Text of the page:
Here’s an example of how mainstream ETFs have become: For every investing angle and trend, there are readers asking for exchange-traded funds to exploit it.
I’m not enthused about these requests. While investing trends like hot gold prices can make a lot of money for investors, there’s also a big risk of losing money by getting the timing wrong. In other words, buying after most of the gains have already been made, and then waiting too long after a price decline to sell.
A novel twist on thematic ETF investing arrived recently in the form of this reader question: “Can you recommend a stock ETF that contains companies which are most likely to survive and thrive during the COVID-19 pandemic?”
At first, I thought to punt on this one. It’s guesswork to find sectors that will thrive as a result of the pandemic and, even if I could identify one, there’s the problem of getting in too late. And then I thought of an old-school ETF in the Canadian market that holds big blue-chip companies - those with established franchises that should be able to survive the economic ups and downs ahead.
The fund I remembered is the iShares S&P/TSX 60 Index ETF (XIU-T), which has been around since September, 1999, and has roughly one-third of its assets in Shopify Inc., Royal Bank of Canada, Toronto-Dominion Bank, Canadian National Railway Co. and Enbridge Inc. I’m pretty confident all of these companies will survive the pandemic and thrive in the years after it’s done.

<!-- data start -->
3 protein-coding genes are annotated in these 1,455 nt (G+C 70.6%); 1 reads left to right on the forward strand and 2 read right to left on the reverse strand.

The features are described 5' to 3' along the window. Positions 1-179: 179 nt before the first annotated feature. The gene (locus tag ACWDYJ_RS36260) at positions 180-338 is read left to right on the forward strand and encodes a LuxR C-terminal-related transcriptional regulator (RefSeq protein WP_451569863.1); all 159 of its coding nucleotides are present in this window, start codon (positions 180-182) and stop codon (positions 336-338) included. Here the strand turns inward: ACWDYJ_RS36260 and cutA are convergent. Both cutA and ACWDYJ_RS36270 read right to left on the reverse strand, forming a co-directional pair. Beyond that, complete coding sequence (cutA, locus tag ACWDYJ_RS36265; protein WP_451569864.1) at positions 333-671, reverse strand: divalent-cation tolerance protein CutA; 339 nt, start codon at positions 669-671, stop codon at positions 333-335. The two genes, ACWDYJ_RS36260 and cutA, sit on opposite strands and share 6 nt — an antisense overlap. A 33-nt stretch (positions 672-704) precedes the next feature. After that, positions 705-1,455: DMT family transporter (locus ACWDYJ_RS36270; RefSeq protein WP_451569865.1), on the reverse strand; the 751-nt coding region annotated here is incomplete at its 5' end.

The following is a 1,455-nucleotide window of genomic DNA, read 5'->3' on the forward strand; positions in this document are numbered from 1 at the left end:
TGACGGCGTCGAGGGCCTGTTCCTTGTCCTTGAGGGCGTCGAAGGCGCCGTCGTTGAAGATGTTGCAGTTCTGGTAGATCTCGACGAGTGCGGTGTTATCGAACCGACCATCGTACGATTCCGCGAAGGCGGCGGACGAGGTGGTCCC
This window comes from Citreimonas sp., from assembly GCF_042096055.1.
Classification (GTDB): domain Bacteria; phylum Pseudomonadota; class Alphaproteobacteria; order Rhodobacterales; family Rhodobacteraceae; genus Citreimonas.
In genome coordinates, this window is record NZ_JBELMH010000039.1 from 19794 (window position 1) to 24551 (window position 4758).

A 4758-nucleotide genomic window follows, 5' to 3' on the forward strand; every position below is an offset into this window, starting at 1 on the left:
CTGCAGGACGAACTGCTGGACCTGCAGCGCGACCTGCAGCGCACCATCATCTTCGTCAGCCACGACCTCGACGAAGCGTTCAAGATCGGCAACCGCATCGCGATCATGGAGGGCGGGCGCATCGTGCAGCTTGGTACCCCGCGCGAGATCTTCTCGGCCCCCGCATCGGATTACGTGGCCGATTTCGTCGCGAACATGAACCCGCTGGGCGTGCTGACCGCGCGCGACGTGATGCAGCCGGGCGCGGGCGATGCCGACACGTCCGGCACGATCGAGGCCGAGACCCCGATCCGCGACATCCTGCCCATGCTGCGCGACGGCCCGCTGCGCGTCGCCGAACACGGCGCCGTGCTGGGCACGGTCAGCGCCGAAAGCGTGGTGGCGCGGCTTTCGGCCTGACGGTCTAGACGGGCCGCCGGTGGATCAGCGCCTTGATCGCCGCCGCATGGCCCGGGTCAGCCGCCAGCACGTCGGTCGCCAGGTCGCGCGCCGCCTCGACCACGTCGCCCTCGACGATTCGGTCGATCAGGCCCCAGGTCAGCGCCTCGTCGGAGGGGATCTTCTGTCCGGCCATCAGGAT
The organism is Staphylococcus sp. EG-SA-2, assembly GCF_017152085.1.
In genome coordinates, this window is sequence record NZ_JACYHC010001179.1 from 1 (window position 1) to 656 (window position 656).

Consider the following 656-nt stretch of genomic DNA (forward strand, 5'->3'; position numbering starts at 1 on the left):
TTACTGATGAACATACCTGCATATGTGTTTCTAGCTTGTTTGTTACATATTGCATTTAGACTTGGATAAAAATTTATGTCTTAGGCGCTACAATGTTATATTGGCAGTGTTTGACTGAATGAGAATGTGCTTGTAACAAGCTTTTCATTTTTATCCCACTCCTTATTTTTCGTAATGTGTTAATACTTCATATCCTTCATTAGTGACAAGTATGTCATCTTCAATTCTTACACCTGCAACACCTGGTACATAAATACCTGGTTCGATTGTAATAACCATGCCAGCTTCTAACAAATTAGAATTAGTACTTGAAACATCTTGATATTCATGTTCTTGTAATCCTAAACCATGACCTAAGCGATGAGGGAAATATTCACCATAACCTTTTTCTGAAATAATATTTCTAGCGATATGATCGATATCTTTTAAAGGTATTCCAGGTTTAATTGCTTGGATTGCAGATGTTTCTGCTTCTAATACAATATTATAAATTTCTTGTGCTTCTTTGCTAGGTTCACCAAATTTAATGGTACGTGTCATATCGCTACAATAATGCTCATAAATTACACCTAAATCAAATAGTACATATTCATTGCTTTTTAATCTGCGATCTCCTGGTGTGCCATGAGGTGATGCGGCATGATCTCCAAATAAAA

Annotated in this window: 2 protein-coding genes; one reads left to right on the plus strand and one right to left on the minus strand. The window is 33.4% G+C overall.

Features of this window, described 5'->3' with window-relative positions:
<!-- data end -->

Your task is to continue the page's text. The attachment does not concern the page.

Frankly, the idea of picking funds and stocks to outflank the pandemic seems too risky because of all the unknowns about the disease and its ultimate effect on people and the economy. Going with a well-diversified ETF holding big, established companies seems a better approach.
An alternative to XIU is the Vanguard FTSE Canada Index (VCE-T), with a portfolio of 56 large companies and a low management expense ratio of 0.06 per cent (XIU is 0.18 per cent). XIU has been the mildly better performer with annualized gains of 5.7 per cent over the five years to July 31, compared with 5.3 per cent for VCE. But both are worth a look for investors seeking companies that can survive the pandemic and other setbacks to come.
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